11 July 2019 :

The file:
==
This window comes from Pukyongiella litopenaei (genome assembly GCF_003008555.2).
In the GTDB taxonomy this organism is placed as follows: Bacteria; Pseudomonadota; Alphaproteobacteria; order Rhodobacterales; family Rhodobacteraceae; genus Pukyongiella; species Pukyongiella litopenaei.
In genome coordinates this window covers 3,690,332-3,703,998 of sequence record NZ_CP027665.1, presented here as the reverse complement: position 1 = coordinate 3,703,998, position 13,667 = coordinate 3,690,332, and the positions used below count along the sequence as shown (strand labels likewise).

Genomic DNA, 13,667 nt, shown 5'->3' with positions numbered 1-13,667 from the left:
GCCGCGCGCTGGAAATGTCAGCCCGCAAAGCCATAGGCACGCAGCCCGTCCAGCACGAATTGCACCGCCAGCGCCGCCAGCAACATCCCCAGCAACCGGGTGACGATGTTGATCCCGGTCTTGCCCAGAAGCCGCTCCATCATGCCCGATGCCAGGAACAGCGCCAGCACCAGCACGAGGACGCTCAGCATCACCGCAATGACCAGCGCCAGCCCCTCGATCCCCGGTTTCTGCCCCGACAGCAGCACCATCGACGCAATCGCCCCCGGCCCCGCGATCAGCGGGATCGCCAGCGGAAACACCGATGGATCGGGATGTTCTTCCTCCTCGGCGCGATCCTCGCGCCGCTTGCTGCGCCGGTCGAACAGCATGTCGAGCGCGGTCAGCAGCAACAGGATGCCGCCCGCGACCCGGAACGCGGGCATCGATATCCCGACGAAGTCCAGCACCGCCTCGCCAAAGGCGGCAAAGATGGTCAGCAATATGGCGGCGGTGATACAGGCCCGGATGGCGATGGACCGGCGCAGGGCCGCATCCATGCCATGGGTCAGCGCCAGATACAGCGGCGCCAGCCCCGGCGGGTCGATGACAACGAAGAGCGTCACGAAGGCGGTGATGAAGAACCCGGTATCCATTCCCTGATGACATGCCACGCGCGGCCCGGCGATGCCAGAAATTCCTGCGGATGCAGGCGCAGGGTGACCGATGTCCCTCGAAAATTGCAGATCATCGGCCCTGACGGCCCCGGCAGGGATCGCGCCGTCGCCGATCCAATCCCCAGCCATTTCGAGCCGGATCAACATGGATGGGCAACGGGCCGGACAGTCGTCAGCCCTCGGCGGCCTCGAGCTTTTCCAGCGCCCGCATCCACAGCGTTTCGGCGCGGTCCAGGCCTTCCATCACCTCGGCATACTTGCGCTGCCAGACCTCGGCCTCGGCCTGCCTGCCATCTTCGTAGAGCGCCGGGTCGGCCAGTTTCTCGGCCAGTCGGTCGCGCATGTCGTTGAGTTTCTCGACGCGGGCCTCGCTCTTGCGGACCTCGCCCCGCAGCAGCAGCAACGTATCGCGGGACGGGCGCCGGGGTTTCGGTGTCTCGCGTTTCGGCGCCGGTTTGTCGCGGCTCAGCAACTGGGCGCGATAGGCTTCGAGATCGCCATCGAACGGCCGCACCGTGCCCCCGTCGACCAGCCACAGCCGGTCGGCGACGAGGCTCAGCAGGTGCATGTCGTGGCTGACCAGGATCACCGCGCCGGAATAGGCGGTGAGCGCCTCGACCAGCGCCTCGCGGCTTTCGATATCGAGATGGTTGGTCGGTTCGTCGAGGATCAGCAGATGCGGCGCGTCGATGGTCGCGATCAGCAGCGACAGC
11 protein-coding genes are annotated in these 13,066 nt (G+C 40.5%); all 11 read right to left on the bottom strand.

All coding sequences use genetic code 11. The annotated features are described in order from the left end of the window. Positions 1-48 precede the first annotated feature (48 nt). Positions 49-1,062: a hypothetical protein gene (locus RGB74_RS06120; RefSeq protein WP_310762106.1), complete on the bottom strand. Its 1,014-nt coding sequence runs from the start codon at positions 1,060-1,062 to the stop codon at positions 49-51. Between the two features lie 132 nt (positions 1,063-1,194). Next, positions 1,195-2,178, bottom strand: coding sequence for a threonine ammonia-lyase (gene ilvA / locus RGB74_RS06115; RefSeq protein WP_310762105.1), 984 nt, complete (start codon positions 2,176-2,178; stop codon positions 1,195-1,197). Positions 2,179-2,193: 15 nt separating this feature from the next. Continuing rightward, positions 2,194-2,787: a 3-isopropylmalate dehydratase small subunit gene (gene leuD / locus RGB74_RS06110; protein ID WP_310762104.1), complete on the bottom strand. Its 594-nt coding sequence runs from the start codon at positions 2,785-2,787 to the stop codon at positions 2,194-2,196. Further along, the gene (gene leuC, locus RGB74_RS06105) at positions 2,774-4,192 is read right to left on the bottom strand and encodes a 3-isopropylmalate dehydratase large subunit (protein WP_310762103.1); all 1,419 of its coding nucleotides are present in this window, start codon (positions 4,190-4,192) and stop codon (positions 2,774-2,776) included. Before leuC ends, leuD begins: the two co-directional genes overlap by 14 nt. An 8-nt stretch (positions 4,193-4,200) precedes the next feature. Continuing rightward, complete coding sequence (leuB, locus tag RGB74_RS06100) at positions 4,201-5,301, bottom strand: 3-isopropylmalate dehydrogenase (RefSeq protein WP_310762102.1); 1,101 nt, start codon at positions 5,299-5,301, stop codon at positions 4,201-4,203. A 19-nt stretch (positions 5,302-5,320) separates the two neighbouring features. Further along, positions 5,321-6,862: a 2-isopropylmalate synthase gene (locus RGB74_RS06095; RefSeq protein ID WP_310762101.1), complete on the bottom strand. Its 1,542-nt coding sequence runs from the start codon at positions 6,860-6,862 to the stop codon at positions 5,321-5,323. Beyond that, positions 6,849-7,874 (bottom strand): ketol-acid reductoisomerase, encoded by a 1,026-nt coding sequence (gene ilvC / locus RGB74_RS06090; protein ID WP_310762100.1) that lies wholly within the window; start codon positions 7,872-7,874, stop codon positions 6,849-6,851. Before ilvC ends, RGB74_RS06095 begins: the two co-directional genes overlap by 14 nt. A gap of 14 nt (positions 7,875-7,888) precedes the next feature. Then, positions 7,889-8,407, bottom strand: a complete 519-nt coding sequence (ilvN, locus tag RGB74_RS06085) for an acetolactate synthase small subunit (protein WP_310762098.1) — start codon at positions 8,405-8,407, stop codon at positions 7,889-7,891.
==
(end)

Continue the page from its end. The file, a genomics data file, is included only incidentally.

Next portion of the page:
Spring 2019 “Death Row USA” Documents Further Shrinking of U.S. Death-Row Population. The number of people on death row or facing capital resentencing in the United States has continued its 19-year decline, according to a new death-row census by the NAACP Legal Defense and Educational Fund (LDF). The Spring 2019 edition of Death Row USA, released in early July, reports that 2,673 people in 30 states and in U.S. federal or military custody were on death rows across the U.S. as of April 1, 2019. That total reflects a 2.6% drop from the same time in 2018 and an 18.6% decline over the course of the past decade (3,284 as of April 1, 2009). The decline has come at a time in which executions remain near historic lows, as more people have been resentenced to life or less or come off of death row by exoneration, clemency, or deaths other than by execution than have been added to death row through new death sentences. Nearly 1,000 prisoners have come off death row in the past decade by means other than execution, nearly tripling the 344 executions over that same period. LDF includes in its total 230 people who have overturned their convictions or sentences in the courts but still face the possibility of having their sentences reinstated on appeal or reimposed after new trial or sentencing proceedings. The other 2,443 people in the death-row census face active death sentences, continuing the decline in the number of prisoners in current jeopardy of execution. April 2018 was the first time in more than a quarter century that the number of active death sentences fell below 2,500. For the first time, the LDF census offered a count of individuals on death rows in states with moratoria on executions (California, Colorado, Oregon, and Pennsylvania). Death Row USA reports that 923 people, or 34.5% of all U.S. death-row prisoners, are in these states. Excluding these states and the individuals whose convictions or death sentences have been overturned, 1,570 death-row prisoners in the United States have what LDF describes as “enforceable sentences.” California’s death row remains the largest in the nation, with 733 prisoners. Florida (349), Texas (225), Alabama (181), and Pennsylvania (155) are also among the five largest state death rows. Some death rows have very few prisoners: 1 in New Hampshire and Wyoming, 2 in Montana, New Mexico and South Dakota, 3 in Colorado, and Virginia, 4 on the military death row. 60 men and 1 woman are detained on federal death row. Divided by race, there are 41.98% Whites (1,122), 41.68% Blacks (1,114), 13.43% Hispanics (359), 1.83% Asians (49), 1.05% Native Americans (28), plus a prisoner whose race is not determined. Divided by gender, there are 2,619 men (97.98%) and 54 women (2.02%) on death row. From the first execution in modern era (January 17, 1977) to Jan. 1, 2019, 1,490 people were executed: 831 Whites, 510 Blacks, 126 Hispanics, 16 Native Americans, 7 Asians. In total, 1,474 men and 16 women (1.07% of the total). "Death Row USA" also records the race and gender of the victims related to the performed executions. The 1490 people executed were accused of killing a total of 2177 people. Divided by race, the victims were 1645 white (75.563%), 333 black (15.30%), 153 Hispanic (7.03%), 41 Asian (1.88%), and 5 Indians (0.23%). Divided by gender, the victims were 1,113 males (50.99%), and 1,067 females (49.99%). 10% of those executed (148) were “volunteers”, that means they had voluntarily renounced the possibility to appeal. From 1977 to the present, and before the Supreme Court banned the execution of minors in 2005, 23 people had been executed for crimes committed when juveniles (under age 18 at the time of the offense).